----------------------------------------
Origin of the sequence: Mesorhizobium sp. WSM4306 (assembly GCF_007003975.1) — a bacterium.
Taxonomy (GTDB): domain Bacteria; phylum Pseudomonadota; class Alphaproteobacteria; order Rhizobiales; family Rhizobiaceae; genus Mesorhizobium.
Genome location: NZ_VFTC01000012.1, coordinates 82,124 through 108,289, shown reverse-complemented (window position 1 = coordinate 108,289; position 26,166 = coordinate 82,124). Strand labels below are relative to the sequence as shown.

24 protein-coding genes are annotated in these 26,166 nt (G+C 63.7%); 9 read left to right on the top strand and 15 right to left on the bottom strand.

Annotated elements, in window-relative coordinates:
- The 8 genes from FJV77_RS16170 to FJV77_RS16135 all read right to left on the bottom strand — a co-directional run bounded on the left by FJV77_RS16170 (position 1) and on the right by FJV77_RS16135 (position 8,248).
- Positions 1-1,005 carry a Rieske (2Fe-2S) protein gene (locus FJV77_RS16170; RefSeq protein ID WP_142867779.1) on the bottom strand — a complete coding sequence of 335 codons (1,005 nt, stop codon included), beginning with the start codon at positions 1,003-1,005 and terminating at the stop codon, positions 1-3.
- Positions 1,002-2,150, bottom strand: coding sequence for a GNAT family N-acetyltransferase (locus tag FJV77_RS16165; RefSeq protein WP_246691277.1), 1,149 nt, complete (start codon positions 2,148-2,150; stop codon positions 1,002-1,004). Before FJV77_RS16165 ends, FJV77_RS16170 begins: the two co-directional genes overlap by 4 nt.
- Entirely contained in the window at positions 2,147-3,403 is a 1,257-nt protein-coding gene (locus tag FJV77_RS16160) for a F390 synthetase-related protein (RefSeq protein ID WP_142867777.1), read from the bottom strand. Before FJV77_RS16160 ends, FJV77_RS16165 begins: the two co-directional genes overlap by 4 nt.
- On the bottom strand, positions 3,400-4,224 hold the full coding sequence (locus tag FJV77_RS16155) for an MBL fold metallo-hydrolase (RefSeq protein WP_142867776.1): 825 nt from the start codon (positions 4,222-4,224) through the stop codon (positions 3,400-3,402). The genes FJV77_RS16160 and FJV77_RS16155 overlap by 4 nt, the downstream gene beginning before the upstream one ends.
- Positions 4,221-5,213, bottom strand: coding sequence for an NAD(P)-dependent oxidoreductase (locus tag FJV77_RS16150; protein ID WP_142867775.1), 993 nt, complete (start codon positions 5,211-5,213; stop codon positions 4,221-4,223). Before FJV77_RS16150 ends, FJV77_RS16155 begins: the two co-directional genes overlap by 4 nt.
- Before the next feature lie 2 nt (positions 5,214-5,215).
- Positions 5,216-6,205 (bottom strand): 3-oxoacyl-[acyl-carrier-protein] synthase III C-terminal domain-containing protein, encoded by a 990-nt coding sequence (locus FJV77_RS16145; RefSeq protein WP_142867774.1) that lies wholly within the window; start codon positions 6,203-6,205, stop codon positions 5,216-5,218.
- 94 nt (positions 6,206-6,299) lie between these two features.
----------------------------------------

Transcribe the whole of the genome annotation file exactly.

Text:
Origin of the sequence: Mesorhizobium sp. WSM4306 (assembly GCF_007003975.1) — a bacterium.
Taxonomy (GTDB): domain Bacteria; phylum Pseudomonadota; class Alphaproteobacteria; order Rhizobiales; family Rhizobiaceae; genus Mesorhizobium.
Genome location: NZ_VFTC01000012.1, coordinates 82,124 through 108,289, shown reverse-complemented (window position 1 = coordinate 108,289; position 26,166 = coordinate 82,124). Strand labels below are relative to the sequence as shown.

24 protein-coding genes are annotated in these 26,166 nt (G+C 63.7%); 9 read left to right on the top strand and 15 right to left on the bottom strand.

Annotated elements, in window-relative coordinates:
- The 8 genes from FJV77_RS16170 to FJV77_RS16135 all read right to left on the bottom strand — a co-directional run bounded on the left by FJV77_RS16170 (position 1) and on the right by FJV77_RS16135 (position 8,248).
- Positions 1-1,005 carry a Rieske (2Fe-2S) protein gene (locus FJV77_RS16170; RefSeq protein ID WP_142867779.1) on the bottom strand — a complete coding sequence of 335 codons (1,005 nt, stop codon included), beginning with the start codon at positions 1,003-1,005 and terminating at the stop codon, positions 1-3.
- Positions 1,002-2,150, bottom strand: coding sequence for a GNAT family N-acetyltransferase (locus tag FJV77_RS16165; RefSeq protein WP_246691277.1), 1,149 nt, complete (start codon positions 2,148-2,150; stop codon positions 1,002-1,004). Before FJV77_RS16165 ends, FJV77_RS16170 begins: the two co-directional genes overlap by 4 nt.
- Entirely contained in the window at positions 2,147-3,403 is a 1,257-nt protein-coding gene (locus tag FJV77_RS16160) for a F390 synthetase-related protein (RefSeq protein ID WP_142867777.1), read from the bottom strand. Before FJV77_RS16160 ends, FJV77_RS16165 begins: the two co-directional genes overlap by 4 nt.
- On the bottom strand, positions 3,400-4,224 hold the full coding sequence (locus tag FJV77_RS16155) for an MBL fold metallo-hydrolase (RefSeq protein WP_142867776.1): 825 nt from the start codon (positions 4,222-4,224) through the stop codon (positions 3,400-3,402). The genes FJV77_RS16160 and FJV77_RS16155 overlap by 4 nt, the downstream gene beginning before the upstream one ends.
- Positions 4,221-5,213, bottom strand: coding sequence for an NAD(P)-dependent oxidoreductase (locus tag FJV77_RS16150; protein ID WP_142867775.1), 993 nt, complete (start codon positions 5,211-5,213; stop codon positions 4,221-4,223). Before FJV77_RS16150 ends, FJV77_RS16155 begins: the two co-directional genes overlap by 4 nt.
- Before the next feature lie 2 nt (positions 5,214-5,215).
- Positions 5,216-6,205 (bottom strand): 3-oxoacyl-[acyl-carrier-protein] synthase III C-terminal domain-containing protein, encoded by a 990-nt coding sequence (locus FJV77_RS16145; RefSeq protein WP_142867774.1) that lies wholly within the window; start codon positions 6,203-6,205, stop codon positions 5,216-5,218.
- 94 nt (positions 6,206-6,299) lie between these two features.